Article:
No - you don't need to recalibrate your monitor... this photo is colored as it was taken (no changes to color were made in post processing). The effect being illustrated here is fluorescence - the effect of some organisms to be able to absorb a certain wavelength of light and emitting a different wavelength of light as a response.
I recently got interested in this for my dive photography, but since I won't be getting back in the water till October, I started trying this out on land. And as it turns out, apparently this species of spider does indeed fluoresce!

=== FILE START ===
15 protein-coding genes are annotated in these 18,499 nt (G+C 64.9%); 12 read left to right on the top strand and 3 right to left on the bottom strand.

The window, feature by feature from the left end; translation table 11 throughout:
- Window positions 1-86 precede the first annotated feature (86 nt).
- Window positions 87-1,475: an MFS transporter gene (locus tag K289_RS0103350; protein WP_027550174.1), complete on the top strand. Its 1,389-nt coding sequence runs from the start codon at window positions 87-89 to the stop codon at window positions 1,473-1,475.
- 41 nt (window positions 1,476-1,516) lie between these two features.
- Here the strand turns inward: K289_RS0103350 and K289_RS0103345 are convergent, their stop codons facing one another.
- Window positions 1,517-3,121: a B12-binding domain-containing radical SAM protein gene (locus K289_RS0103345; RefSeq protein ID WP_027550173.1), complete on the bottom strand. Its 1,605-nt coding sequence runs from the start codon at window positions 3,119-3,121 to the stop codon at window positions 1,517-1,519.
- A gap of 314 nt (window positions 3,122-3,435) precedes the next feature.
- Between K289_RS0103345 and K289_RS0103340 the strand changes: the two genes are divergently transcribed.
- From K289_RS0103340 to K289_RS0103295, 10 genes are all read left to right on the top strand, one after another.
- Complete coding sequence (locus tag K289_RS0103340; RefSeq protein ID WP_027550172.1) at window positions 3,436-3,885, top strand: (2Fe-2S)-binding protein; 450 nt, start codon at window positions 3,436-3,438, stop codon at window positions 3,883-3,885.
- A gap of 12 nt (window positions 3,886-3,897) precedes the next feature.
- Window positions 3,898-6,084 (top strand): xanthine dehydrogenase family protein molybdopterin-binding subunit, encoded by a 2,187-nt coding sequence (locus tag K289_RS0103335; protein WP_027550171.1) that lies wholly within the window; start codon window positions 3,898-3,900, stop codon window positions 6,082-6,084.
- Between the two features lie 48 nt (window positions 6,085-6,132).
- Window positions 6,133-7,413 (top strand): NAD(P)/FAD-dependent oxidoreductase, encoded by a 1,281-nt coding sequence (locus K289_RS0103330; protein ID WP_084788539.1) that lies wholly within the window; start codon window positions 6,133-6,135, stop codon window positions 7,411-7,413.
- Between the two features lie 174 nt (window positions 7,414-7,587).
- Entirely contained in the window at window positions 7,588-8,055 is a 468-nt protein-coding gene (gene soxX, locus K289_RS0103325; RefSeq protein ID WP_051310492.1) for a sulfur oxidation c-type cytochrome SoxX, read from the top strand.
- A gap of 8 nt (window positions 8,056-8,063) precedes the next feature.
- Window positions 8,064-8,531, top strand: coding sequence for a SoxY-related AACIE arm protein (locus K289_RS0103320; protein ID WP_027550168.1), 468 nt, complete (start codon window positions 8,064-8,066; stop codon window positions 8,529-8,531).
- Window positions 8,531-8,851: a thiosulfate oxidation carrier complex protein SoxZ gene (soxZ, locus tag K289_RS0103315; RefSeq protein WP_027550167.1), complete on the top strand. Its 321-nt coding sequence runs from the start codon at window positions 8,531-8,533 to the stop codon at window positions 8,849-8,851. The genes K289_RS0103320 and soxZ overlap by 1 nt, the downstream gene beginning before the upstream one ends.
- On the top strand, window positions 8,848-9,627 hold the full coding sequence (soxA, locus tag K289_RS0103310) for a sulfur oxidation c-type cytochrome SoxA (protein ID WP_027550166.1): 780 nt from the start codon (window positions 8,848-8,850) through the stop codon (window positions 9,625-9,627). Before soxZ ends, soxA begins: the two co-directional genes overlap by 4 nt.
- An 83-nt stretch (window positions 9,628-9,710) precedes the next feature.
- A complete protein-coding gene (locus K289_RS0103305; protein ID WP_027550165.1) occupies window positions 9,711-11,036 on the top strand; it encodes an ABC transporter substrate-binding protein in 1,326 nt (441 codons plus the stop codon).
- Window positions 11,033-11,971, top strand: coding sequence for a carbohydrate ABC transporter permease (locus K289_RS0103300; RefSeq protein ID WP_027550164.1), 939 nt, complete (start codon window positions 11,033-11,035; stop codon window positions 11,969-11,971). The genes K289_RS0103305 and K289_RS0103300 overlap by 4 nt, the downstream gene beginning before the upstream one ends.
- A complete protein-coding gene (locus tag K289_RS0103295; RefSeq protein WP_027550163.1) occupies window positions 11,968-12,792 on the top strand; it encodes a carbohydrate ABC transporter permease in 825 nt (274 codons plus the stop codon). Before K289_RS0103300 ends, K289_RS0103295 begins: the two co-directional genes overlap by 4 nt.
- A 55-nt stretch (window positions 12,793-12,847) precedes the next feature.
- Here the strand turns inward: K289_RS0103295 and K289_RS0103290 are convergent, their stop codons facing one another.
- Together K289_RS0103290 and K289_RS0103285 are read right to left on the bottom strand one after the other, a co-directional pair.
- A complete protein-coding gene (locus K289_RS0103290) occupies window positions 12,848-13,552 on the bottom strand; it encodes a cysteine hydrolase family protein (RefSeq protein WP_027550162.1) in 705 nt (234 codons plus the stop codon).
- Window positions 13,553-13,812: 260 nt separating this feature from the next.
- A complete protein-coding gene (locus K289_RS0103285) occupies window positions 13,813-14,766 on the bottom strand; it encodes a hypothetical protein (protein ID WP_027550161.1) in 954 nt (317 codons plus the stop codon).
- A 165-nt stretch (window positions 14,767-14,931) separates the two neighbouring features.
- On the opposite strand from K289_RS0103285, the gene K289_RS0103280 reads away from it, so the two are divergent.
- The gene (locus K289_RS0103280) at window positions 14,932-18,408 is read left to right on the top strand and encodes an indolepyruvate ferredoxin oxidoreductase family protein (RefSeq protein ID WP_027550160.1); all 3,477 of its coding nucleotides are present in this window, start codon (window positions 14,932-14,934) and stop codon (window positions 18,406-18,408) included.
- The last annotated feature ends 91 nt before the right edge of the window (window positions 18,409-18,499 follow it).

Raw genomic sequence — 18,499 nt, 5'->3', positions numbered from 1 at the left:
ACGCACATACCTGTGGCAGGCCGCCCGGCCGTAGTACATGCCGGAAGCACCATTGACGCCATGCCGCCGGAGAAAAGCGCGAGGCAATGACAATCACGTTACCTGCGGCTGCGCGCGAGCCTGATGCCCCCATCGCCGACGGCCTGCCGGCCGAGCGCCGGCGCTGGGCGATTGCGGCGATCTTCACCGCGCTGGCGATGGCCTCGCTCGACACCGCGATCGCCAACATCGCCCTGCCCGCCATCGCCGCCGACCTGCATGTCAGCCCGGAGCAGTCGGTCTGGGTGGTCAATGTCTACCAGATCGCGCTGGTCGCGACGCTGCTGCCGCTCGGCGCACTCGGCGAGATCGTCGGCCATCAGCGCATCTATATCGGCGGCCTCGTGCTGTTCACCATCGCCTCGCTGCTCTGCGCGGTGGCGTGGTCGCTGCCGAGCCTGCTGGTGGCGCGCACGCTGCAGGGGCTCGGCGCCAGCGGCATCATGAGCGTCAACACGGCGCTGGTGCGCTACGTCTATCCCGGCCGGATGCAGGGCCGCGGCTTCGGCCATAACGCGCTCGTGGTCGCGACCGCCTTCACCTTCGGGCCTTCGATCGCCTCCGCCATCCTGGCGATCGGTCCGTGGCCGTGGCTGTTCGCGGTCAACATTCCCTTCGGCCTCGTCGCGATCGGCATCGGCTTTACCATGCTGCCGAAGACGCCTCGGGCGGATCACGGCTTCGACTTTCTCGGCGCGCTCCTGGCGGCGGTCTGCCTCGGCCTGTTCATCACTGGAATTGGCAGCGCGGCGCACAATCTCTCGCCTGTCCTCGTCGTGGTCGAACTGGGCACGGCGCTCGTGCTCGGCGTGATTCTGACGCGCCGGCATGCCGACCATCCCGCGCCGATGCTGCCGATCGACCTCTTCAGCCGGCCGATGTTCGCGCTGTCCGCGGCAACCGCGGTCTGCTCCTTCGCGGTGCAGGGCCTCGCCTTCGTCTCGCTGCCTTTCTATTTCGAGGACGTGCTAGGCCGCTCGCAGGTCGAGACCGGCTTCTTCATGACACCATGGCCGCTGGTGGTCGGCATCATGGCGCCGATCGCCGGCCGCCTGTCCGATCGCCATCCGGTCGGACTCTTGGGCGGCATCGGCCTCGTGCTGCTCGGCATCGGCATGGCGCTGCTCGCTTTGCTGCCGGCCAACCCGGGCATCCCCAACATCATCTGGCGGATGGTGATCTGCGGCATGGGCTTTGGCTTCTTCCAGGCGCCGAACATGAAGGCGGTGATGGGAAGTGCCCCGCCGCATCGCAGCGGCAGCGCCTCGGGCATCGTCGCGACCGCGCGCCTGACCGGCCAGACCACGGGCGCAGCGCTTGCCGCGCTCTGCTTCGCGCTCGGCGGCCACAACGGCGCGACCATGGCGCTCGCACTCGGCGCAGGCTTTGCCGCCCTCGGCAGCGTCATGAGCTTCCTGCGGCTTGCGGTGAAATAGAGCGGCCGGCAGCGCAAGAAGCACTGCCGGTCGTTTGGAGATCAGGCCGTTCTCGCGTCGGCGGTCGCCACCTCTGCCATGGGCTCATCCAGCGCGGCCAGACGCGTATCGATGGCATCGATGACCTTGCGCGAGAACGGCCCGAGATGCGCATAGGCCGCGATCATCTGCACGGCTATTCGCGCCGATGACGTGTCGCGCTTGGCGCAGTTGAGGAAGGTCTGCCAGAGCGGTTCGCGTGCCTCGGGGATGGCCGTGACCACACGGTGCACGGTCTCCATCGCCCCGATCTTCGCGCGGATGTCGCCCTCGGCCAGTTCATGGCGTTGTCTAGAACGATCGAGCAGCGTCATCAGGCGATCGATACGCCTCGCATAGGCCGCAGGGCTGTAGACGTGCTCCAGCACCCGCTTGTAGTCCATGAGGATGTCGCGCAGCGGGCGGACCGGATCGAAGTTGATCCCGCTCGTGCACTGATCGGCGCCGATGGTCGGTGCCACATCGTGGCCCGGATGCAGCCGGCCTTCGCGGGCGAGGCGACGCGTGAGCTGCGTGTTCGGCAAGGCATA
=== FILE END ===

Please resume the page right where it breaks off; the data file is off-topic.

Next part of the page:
The spider is a fairly normal looking greyish-brown jumping spider in white light....
... but using a special excitation filter on my flash to produce the correct wavelength of light and a filter on my lens to eliminate that special light so what would be left is the fluorescence wavelength, we get the following green glowing spider on a red leaf...
Pretty insane, huh?
My apologies for the slight miss on focus - because white light easily overpowers the effects of fluorescence (which is why we don't see it all the time), this type of photography has to be done in dark conditions. I was actually shooting this handheld, I would get focused and then have my wife turn out the lights and I would try to fire of a shot or two before I would lose focus.
There will definitely be more of this to come - and I absolutely can't wait until October when I can get in the water and bring back some fluorescence shots for the reefs!